base that wants to know more about their food and how it is
scrutiny and awareness means that the viability of a farm no
longer depends on the sunup-to-sundown routine of farming, but
also upon outreach to customers and presenting a public face for
That need for
public interaction is part of what fueled Koepke’s expansion
into launching LaBelle Cheese in 2010, which is made using his
“There is a
lot of anonymity to what we do,” Koepke said. “Our milk leaves
in big stainless steel trucks at 5:30 a.m.”
cheese is a way to get closer to the local consumer. Whereas the
soybeans produced on the five-generation, 1,100-acre dairy farm
go to national and international customers and the milk finds a
home in the Chicagoland area, the cheese is a highly local
product, touted at local supermarkets.
“If you want a
product to move at the grocery store, you have to get customers’
attention,” Koepke said of such efforts. “We get lots of good
questions - a lot of which are about the cows. People want to
know if they are grass-fed. Mostly, they are. When you’re in
Wisconsin, though, it’s winter for five months out of the year.
That means there’s not a lot of grass in the pasture.”
interaction between farmers and their customers is a win-win
situation, said Kim Koepke.
allowing ourselves to be more accountable,” she said. “People
appreciate that they can come and ask us questions.”
transparency to that relationship between farmers and the people
who eat what they produce,” John Koepke added.
Fresh and local
When it comes
to fresh, local food, Community-Supported Agriculture boxes are
one way that consumers are going straight to the source. These
are boxes that are filled at local farms and delivered weekly to
customers who sign up for the service.
In the CSA
boxes assembled weekly by Paul and Laura Phelps at Serenity Farm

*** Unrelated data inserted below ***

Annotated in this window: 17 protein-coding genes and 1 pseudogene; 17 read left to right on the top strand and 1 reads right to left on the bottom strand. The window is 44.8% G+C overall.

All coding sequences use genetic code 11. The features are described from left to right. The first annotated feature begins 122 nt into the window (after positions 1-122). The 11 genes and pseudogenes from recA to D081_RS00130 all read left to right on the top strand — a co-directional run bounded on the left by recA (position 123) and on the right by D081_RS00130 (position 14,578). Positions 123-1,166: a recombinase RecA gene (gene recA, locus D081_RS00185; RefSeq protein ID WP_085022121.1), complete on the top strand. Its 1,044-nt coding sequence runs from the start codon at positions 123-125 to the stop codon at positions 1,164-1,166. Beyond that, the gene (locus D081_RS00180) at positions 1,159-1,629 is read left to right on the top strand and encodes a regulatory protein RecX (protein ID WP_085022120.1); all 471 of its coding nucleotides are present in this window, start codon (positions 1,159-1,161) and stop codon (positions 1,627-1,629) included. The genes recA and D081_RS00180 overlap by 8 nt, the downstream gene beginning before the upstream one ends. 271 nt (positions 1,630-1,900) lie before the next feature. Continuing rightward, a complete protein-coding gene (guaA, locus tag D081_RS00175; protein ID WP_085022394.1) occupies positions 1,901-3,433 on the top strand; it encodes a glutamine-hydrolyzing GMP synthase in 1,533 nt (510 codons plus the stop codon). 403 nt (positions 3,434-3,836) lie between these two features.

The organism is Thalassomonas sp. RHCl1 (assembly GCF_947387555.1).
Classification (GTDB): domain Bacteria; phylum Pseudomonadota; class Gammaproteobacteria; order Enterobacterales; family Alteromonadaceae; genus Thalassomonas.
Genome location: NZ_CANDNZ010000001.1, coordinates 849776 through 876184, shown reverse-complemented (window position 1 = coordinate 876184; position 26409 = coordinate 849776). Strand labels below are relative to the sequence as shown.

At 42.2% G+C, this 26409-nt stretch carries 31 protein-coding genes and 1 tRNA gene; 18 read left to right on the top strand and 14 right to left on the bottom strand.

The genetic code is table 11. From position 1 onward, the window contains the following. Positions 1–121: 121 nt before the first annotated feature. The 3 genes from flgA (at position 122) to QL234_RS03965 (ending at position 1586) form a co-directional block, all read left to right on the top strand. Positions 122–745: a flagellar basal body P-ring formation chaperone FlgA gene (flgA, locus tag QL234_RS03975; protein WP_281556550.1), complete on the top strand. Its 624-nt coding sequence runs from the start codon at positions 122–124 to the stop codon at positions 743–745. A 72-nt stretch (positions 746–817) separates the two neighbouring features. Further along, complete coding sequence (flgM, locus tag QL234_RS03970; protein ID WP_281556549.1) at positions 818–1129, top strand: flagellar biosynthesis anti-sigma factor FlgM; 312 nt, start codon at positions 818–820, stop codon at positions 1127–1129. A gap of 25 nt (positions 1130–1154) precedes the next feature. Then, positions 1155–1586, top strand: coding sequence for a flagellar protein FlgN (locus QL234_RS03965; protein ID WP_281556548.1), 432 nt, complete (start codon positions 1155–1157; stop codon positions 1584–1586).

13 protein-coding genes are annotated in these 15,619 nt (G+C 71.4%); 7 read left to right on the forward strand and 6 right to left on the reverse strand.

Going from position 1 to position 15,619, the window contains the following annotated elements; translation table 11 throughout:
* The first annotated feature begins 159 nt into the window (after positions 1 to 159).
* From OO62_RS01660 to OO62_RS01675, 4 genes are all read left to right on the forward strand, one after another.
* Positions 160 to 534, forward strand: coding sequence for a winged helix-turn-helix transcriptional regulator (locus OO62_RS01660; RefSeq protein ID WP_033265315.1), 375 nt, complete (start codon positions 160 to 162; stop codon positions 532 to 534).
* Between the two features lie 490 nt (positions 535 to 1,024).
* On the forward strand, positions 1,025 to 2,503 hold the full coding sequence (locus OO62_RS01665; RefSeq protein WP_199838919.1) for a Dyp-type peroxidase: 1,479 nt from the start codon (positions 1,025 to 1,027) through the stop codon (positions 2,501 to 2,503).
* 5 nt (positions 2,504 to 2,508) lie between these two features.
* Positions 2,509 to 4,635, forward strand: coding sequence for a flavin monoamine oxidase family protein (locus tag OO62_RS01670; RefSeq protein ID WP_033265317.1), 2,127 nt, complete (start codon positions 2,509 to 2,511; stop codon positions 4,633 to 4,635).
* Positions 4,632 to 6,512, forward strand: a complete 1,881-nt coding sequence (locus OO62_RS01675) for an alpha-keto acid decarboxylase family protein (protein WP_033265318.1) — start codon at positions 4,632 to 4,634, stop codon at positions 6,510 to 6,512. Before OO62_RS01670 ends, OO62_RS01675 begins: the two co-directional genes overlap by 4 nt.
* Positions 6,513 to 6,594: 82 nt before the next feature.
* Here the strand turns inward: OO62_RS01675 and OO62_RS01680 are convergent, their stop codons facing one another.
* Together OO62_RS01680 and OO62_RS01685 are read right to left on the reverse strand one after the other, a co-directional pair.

in the Town of Oconomowoc, the customers are getting produce on
Monday that was picked Sunday night and Monday morning.
of items were literally picked hours ago,” Paul Phelps said.
The efforts to
fill a box for 24 subscribers with items such as kale, beets,
carrots, lettuce, cabbage, broccoli and cauliflower have been
something that the couple has done ever since buying the old
Tremaine family farm three years ago.
Neither had a
farming background, but the duo benefitted from the expertise of
the farmers around them. Though both maintain their day jobs,
the hobby farm is an endeavor all on its own. And it is one the
Phelpses are quickly adapting to.
“One of the
goals of a farm is to share what you’re doing with others,” Paul
Phelps said. “That includes the produce and the knowledge. Part
of growing and selling the vegetables is being able to share
what’s been learned along the way.”
With the small
scale of their operation, the CSA boxes are sometimes delivered
on either farmer’s route to work - or they are picked up by the
customer at the farm. The customer-driven pickups are just one
more way to showcase the farm.
takes on its own personality,” Paul Phelps said. “The customers
have questions to get at the heart of what a farm is about. We
are seeing people become very educated on looking for food that
is free of GMOs; this is something that customers wouldn’t have
known to ask for in the past. That is the beauty of the Internet
age is that people are informed.”